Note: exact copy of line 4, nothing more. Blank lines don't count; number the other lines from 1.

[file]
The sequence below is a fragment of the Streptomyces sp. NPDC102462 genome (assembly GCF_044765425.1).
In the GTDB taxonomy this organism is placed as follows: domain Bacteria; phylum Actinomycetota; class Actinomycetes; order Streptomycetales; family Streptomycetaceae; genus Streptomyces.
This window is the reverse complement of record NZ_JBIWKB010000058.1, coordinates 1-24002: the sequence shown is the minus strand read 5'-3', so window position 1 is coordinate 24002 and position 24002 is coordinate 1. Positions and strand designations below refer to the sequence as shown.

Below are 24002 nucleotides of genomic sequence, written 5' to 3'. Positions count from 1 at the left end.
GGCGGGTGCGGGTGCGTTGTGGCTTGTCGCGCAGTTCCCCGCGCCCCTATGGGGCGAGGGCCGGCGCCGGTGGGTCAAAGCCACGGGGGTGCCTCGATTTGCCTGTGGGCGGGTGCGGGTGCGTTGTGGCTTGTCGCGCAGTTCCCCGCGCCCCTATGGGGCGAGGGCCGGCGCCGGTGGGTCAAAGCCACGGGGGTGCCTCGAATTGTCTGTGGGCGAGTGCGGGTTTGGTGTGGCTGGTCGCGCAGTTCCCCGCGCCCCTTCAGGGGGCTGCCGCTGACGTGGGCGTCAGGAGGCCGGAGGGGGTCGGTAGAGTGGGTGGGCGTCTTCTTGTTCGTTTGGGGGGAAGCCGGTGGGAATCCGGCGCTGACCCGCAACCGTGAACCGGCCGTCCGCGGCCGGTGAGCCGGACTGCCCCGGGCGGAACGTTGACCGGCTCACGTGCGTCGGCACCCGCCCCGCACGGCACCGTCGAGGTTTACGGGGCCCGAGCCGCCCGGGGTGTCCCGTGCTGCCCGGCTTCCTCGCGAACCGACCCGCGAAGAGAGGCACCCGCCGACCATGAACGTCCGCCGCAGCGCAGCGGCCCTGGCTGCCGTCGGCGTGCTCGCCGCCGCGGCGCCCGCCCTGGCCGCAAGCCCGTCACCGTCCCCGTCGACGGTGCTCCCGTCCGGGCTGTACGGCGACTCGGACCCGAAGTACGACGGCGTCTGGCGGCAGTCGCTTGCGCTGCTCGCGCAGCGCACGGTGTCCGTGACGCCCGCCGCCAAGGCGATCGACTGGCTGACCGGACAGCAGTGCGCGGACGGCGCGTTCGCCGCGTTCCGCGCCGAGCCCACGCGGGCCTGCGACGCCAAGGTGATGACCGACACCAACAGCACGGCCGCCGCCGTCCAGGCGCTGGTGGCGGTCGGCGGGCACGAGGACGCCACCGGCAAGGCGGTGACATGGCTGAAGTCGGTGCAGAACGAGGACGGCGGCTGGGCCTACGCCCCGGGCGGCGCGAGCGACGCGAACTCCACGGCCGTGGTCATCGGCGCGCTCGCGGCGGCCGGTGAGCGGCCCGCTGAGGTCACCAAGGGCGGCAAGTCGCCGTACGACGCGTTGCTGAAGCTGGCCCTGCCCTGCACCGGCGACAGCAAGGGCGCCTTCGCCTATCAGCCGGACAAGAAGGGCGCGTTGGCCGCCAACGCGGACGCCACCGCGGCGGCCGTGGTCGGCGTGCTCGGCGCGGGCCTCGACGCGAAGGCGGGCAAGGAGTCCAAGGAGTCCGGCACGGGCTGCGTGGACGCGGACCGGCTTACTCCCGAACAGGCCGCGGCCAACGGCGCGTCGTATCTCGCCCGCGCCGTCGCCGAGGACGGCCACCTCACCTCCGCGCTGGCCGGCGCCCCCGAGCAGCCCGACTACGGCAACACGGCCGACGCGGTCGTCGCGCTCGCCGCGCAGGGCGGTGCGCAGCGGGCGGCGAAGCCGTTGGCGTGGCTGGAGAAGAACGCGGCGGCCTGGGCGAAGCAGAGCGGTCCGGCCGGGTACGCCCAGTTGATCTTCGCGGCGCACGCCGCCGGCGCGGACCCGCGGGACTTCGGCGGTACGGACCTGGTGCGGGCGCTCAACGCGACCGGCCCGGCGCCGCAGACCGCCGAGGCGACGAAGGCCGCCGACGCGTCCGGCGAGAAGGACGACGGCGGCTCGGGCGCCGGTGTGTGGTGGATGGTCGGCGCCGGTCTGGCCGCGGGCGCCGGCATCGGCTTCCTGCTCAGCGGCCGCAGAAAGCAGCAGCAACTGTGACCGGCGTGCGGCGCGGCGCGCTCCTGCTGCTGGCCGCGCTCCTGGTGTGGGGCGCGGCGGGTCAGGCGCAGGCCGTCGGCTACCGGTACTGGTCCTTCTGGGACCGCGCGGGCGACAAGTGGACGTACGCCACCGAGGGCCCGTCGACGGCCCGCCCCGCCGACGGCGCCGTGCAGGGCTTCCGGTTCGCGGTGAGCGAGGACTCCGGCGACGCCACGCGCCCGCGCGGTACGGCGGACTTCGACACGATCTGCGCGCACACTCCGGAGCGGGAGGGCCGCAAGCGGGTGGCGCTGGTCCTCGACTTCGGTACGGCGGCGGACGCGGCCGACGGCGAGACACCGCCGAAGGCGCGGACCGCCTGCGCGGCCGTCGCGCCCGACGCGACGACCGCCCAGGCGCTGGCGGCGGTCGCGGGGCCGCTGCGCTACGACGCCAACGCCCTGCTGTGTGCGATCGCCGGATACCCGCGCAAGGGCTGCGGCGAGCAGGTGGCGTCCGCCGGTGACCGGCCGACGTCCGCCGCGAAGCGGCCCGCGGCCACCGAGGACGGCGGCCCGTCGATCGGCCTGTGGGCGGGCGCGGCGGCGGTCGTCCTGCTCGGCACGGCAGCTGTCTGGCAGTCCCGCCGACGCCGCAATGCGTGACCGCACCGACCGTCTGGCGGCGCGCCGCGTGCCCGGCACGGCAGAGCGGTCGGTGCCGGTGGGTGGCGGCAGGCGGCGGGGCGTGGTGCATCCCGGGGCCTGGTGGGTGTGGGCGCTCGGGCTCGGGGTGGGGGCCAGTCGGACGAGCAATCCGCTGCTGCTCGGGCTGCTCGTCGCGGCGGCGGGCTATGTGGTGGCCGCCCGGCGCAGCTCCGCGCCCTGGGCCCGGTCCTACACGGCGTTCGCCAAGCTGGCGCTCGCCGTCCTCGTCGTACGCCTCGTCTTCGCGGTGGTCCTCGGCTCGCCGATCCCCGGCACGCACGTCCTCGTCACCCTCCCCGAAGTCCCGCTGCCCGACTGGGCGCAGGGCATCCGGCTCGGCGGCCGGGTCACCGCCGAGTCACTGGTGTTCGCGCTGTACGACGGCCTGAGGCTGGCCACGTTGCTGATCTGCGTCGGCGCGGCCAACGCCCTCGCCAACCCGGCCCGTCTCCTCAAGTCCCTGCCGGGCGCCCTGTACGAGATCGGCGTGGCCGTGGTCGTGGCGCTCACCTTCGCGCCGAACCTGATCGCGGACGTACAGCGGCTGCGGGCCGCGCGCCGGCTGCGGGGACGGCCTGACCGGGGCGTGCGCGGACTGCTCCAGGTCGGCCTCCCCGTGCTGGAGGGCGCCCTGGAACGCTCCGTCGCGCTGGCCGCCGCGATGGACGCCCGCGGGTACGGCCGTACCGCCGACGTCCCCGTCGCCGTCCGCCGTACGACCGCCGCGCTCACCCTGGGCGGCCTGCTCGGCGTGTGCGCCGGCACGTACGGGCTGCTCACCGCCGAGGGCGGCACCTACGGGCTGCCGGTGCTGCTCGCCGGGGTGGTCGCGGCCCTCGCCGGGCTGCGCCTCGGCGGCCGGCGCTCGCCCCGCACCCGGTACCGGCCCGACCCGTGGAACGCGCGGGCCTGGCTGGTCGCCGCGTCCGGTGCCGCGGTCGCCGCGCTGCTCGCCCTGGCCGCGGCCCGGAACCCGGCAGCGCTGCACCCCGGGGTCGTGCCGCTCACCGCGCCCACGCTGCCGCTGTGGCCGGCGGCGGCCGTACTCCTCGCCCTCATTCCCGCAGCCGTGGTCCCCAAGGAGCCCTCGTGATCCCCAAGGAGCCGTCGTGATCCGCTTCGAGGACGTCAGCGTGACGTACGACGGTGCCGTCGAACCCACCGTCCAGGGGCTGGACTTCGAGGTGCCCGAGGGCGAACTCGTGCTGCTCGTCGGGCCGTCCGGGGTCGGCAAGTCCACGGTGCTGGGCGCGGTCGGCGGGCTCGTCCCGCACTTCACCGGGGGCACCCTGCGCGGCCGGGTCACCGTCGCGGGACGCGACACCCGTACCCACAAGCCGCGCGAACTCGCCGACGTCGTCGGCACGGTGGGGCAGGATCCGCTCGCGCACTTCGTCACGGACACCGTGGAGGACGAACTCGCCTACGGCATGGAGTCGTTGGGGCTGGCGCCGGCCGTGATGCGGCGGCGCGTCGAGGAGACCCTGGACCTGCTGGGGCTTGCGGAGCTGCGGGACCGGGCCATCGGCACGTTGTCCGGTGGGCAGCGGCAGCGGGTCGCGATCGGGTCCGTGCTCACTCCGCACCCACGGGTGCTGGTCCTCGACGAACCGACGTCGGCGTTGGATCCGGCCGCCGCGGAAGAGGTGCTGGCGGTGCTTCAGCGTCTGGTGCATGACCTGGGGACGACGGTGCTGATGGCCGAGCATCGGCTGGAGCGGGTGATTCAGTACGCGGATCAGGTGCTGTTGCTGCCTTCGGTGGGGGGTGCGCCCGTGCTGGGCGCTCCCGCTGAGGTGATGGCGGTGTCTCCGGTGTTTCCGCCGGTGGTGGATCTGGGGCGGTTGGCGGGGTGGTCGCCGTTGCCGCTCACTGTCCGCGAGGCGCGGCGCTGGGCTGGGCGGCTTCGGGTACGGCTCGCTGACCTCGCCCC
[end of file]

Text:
Below are 24002 nucleotides of genomic sequence, written 5' to 3'. Positions count from 1 at the left end.